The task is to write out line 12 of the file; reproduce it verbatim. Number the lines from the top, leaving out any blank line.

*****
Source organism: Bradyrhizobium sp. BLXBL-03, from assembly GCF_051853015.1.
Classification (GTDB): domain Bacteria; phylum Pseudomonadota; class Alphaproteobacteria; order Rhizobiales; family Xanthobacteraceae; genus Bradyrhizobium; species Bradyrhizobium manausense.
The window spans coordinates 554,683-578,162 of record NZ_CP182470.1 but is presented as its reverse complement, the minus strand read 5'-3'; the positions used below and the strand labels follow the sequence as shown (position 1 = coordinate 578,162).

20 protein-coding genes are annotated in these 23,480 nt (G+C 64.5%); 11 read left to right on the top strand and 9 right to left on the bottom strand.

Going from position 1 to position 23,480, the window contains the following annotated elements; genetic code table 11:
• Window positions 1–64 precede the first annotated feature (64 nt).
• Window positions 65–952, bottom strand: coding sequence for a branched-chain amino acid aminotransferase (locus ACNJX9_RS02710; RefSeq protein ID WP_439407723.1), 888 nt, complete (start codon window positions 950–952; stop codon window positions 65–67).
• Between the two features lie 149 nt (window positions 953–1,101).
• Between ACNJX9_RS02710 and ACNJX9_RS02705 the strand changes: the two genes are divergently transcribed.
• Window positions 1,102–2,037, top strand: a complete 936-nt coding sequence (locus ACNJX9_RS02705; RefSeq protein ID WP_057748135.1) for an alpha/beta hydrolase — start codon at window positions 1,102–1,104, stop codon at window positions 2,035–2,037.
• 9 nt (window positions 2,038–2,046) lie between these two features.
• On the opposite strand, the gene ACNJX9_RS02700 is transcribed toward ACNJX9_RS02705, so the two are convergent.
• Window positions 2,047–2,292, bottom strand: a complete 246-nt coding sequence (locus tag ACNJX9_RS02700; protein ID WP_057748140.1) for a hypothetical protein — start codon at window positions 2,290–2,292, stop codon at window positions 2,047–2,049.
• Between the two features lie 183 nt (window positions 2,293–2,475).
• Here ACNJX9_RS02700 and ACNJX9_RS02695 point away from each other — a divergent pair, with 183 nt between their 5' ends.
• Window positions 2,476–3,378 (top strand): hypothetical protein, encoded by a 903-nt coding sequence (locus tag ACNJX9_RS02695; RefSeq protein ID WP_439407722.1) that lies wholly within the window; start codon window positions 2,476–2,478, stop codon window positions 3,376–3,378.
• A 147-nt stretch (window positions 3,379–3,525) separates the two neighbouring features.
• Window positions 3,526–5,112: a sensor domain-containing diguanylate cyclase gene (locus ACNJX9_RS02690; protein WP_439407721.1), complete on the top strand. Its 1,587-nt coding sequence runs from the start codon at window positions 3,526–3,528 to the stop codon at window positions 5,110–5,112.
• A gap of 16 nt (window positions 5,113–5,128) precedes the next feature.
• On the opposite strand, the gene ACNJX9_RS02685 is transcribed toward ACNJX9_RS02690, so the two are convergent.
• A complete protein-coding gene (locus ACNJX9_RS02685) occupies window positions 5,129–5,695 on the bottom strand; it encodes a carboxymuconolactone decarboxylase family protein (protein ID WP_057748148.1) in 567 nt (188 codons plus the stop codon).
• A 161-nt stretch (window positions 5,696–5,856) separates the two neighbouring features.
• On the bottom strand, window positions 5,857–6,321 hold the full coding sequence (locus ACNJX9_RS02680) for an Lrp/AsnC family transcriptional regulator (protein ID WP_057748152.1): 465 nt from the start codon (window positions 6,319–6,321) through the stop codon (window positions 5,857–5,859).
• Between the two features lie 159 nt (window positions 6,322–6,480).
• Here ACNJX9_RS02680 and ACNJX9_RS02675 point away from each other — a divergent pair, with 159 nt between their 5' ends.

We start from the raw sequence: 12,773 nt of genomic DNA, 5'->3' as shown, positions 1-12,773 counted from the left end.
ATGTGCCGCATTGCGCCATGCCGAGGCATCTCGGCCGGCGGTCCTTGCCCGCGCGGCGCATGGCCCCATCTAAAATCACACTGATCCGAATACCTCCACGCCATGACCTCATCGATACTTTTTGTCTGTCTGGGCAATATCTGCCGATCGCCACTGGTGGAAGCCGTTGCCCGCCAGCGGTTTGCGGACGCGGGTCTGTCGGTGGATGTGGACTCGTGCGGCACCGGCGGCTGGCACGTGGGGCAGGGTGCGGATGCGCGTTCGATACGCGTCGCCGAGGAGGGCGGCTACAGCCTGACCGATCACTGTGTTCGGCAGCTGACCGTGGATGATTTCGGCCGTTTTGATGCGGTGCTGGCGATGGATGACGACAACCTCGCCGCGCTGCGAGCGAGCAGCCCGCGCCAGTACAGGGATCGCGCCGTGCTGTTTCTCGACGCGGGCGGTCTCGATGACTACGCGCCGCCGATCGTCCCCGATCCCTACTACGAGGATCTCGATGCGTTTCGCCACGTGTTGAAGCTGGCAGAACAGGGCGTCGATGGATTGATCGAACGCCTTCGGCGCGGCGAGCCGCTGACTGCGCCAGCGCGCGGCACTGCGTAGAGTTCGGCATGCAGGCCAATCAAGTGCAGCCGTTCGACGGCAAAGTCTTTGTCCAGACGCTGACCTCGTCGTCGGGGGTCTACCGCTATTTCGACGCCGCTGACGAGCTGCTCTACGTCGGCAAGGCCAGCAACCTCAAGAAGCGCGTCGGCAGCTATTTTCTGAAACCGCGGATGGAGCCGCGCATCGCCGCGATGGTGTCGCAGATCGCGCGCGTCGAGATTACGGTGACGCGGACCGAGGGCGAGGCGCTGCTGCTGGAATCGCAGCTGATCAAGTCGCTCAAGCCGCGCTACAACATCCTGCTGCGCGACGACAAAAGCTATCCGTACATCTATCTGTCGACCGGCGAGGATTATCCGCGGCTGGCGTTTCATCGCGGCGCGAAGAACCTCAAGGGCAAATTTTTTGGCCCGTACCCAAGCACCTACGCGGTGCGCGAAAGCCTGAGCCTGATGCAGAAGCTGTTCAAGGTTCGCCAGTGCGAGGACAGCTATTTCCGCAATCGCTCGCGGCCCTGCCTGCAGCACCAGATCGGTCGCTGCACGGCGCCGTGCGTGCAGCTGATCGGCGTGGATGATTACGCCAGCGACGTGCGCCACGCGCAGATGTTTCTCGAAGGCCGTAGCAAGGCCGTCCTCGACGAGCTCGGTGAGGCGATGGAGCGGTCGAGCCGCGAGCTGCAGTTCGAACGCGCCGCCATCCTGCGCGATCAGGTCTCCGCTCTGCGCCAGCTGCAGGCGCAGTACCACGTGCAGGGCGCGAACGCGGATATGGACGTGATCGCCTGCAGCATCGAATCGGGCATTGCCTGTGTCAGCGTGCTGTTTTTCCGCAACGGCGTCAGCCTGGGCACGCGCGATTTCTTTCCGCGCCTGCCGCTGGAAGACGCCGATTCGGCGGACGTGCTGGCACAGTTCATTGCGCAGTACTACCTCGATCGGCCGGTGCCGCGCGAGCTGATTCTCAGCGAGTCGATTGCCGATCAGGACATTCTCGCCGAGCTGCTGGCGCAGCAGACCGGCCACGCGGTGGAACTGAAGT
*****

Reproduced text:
• On the opposite strand, the gene ACNJX9_RS02700 is transcribed toward ACNJX9_RS02705, so the two are convergent.